Glenys Dyer, 82, is drawing Queen Elizabeth on the tiny screen of her Nintendo video game player. Suddenly her instructor &
a cartoon figure on the screen &
tells her to shift gears and draw a picture of herself, then read a passage from a novel aloud.
"Our children gave this game to us," explains her husband, John Dyer, 83, as he watches his wife do her daily Nintendo "Brain Age" exercises. "The concept is to help the brain with rapid calculation and rapid reading."
The Dyers, who live in the Goodwin House retirement community in Alexandria, Va., are part of a brain health movement sweeping such communities nationwide.
Much as physical fitness buffs hit the gym daily, seniors are doing brain exercises to tone their minds. The theory &
so far with little hard science behind it &
is that mental stimulation slows memory loss and other cognitive declines associated with aging.
Encouraged by research suggesting the brain can sprout new cells and rewire existing ones late in life, senior communities are supplementing their usual lineup of bingo and art classes with new video games, Sudoku puzzles and computer activities.
"My view is if it doesn't do any harm, we've got to try it," says John Dyer, a retired nuclear engineer. "My grandmother and mother both had dementia."
In addition to their Brain Age game, the Dyers stretch their brains with several computer programs, including one called Brain Fitness that Goodwin House offers all 400 of its residents. More than 100 other retirement communities nationwide offer the software developed by neuroscientists in California, who say it improves memory by teaching the brain to interpret sounds faster and more accurately.
In Bowie, Md.,residents of the HeartFields Assisted Living Center are doing giant crossword puzzles together and playing virtual bowling on the Nintendo Wii, a video game that administrators hope will challenge residents' visual and motor skills.
"In the past year we have made a big push to get the mind working, not just stimulated, but actively working on topics," said Leslie Ray, the center's executive director. "That's because research is showing that keeping your brain powered up fights Alzheimer's disease."
At the senior center in Annapolis, Md., elders have participated in a collaborative Keep Your Mind Alert class and taken classes in Spanish, opera appreciation and Civil War commanders.
"We are offering more and more activities to keep the mind alert," says Becky Batta, the center's director. "The baby boomers are coming and they demand it. They are completely different from other generations of seniors."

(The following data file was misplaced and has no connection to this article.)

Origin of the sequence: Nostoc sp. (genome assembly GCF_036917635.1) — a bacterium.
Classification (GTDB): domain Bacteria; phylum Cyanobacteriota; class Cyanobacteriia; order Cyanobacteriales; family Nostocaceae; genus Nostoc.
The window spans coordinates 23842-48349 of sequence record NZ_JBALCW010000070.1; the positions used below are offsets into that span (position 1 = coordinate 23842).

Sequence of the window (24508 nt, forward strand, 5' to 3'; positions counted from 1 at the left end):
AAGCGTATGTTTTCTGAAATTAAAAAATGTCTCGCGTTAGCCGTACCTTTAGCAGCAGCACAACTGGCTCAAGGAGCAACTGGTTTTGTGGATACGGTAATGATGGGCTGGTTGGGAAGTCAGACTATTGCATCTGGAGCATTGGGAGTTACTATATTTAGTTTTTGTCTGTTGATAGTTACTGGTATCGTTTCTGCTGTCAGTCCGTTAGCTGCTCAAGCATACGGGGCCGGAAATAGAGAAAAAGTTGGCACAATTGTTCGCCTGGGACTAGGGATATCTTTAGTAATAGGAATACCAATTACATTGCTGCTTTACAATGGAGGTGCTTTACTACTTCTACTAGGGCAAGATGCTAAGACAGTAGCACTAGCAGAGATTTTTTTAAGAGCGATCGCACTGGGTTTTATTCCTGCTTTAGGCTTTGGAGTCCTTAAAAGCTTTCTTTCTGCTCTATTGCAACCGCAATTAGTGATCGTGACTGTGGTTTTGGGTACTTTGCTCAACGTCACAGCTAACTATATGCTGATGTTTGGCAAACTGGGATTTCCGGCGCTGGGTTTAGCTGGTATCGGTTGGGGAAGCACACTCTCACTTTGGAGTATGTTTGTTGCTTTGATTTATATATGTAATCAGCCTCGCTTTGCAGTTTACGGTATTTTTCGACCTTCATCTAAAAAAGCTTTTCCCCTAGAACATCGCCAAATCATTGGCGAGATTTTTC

Scientists seem to agree that at least four activities can defend the brain against age and disease &
eating fresh fruits and vegetables, doing regular aerobic exercise, performing challenging mental tasks and engaging in social pursuits.
The Alzheimer's Association has promoted all four in the 5,000 Maintain Your Brain workshops it has conducted over the past three years at senior centers and corporate workplaces, including Lockheed Martin and Apple.
Physical exercise and so-called brain food have long been regarded as good for mental health &
exercise because it boosts blood circulation and gives the brain more oxygen; and foods rich in antioxidants, such as fish, fruits and vegetables, because the antioxidants attack cell-destroying agents.
But more recent attention is being focused on brain exercise because neuroscientists have been making fresh discoveries as baby boomers, worried about approaching old age, watch closely.
In fact, baby boomers may be the biggest catalyst of the brain-fitness boom. They started turning 60, and the nation's over-65 population will double between 2000 and 2030 &
from 35 million to 72 million people. That forecast has triggered an entrepreneurial rush to supply them with anti-aging products.
But retirement communities are not the only market for brain exercise. A growing body of research suggests that mental activity in middle age and earlier can help later in life. As a result, Web sites such as HappyNeuron.com are springing up to offer online games to people of all ages, while blogs like SharpBrains.com provide commentary on the fledgling industry.
"No technology trend in fitness has gotten more media attention than cognition training," said Andrew Carle, a George Mason University professor who studies brain-training products. "What's driving it is the jump we are seeing in Alzheimer's, which is an age-related disease."
More than 5 million Americans have Alzheimer's, the most common form of dementia, in which a large number of the brain's 200 billion nerve cells degrade and die. The Alzheimer's population is projected to jump to 7.7 million Americans by 2030, by the time the last of the baby boomers have reached 65.
Brain decay actually is wider, because all human brains lose nerve cells as they age. Brain neurons typically start dying when people are in their 20s, a loss that accelerates and eventually causes cognitive declines that tend to show up first in memory and hearing.